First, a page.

On our second trip to Juani Island we landed on a different spot which was quicker to reach with our boat. After a longer walk over Juani we came to a different beach on the east-side were the guides located a nest, this time Green turtles! These were way stronger and quicker than the Hawksbills and this made watching them more interesting as they sped towards the beach. Even though the distance to the ocean might have been the same, the Green turtle hatchlings reached the water in less than 5 minutes.

At first we were afraid that the strong waves hitting the beach might be a big problem for the turtles. Fortunately it wasn’t. The turtles were strong and fast enough to reach deeper water in seconds. Moreover they were really strong and fast swimmers which made it hard to follow them without fins. In about 20 minutes we’ve seen around 30-40 green turtles running down the beach and reaching the sea. All in all it was very interesting to see the difference between the two species. Both trips were very cool but personally I definitely preferred the second one with the Green turtles over the Hawksbills because it was quite fun to watch these tiny little Green turtles running over the beach.

By Vincent Struppler - Research Assistant

Photo's by Von Sebastian - Assistant Research Officer

Find out more about Frontier's volunteering projects in Tanzania.

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Tuesday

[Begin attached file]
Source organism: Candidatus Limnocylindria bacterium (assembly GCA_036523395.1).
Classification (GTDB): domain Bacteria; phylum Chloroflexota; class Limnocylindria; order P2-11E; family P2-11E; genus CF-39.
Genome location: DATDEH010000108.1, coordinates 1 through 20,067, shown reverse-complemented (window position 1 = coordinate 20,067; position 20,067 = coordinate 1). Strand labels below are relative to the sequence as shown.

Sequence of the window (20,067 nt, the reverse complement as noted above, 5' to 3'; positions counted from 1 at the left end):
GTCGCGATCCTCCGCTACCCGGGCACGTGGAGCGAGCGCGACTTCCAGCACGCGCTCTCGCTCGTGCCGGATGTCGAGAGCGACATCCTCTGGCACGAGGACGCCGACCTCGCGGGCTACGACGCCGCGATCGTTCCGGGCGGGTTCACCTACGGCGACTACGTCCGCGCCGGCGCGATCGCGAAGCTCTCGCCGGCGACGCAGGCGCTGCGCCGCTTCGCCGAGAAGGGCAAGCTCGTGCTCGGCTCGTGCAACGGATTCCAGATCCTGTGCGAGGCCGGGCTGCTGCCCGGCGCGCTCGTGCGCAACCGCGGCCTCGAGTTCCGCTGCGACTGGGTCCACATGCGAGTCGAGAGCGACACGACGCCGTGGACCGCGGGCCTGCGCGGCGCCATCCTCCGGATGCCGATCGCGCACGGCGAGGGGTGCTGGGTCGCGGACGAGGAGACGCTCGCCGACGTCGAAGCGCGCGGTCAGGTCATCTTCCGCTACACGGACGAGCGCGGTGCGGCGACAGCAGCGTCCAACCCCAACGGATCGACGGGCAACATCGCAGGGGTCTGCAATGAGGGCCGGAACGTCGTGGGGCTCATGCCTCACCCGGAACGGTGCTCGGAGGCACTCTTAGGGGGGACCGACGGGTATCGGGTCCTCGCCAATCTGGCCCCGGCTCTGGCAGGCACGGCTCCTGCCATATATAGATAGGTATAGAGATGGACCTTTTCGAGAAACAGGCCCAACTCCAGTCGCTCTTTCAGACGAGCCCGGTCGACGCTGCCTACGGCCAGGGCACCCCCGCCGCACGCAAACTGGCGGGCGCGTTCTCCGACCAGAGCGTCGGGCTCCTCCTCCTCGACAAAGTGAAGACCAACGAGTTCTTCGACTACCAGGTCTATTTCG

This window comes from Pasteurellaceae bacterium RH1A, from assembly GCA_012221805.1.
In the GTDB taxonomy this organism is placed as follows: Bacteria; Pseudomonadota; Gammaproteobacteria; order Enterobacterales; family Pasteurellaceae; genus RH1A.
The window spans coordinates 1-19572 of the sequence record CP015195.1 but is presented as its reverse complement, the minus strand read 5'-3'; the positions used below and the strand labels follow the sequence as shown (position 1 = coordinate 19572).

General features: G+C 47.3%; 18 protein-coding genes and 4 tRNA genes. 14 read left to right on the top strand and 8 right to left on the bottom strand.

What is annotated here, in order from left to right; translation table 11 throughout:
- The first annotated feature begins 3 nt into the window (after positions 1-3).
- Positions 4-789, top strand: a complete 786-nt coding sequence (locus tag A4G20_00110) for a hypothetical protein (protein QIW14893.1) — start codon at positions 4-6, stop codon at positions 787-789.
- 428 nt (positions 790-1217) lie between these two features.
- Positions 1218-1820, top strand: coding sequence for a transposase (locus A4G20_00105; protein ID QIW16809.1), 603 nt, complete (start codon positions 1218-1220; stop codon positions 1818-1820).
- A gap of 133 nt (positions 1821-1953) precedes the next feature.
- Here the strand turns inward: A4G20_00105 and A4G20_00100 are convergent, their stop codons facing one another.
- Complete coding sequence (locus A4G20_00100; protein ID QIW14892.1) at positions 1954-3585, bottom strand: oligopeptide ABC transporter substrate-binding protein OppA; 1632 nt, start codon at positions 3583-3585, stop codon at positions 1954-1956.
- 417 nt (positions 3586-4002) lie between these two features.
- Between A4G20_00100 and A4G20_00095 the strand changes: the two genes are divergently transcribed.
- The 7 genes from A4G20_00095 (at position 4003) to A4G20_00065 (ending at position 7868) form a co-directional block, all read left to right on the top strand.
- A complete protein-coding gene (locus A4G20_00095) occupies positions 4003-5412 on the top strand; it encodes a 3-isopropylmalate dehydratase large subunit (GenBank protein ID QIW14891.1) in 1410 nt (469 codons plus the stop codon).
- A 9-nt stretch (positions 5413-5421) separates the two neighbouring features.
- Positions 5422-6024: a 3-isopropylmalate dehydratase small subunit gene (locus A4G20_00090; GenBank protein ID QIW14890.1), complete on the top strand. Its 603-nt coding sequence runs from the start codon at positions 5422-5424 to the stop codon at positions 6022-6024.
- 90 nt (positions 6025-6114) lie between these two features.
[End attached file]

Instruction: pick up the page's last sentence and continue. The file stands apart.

Feb092016

Goat More Meat? 

I never expected to bring in my 24th birthday on a tropical Island, but yet here I found myself trying to work out how best to celebrate another year survived! The answer which seems obvious now was a beach barbecue. So after a morning trip to Killondoni, the biggest city on the island, to collect essential supplies like a block of ice that just about fits under our feet into the tuk tuk home, myself and the dive officer (Luke Reynolds) embarked on an adventure to Chole island with one objective: to find a goat.

Upon our arrival on the island by ferry from the beach near camp, we were met by our friend Michael who runs a local gift shop and who took us to our first goat farmer. Whilst her goat was fat it was also very small so after some negotiation we realised this wasn’t going to work and went on to find another farmer. This turned into more of an ordeal than initially planned involving several people. We spotted some goats so walked to a workplace nearby then finally to the nearest house in an attempt to find the farmer himself. His goat was perfect and was appropriately sized to feed all 8 of us so a price was agreed for the whole goat 70,000 TSH (£20). We then walked our new purchase to the butcher who had it prepared for us and we were ready to catch the next ferry home in all of about 15 minutes.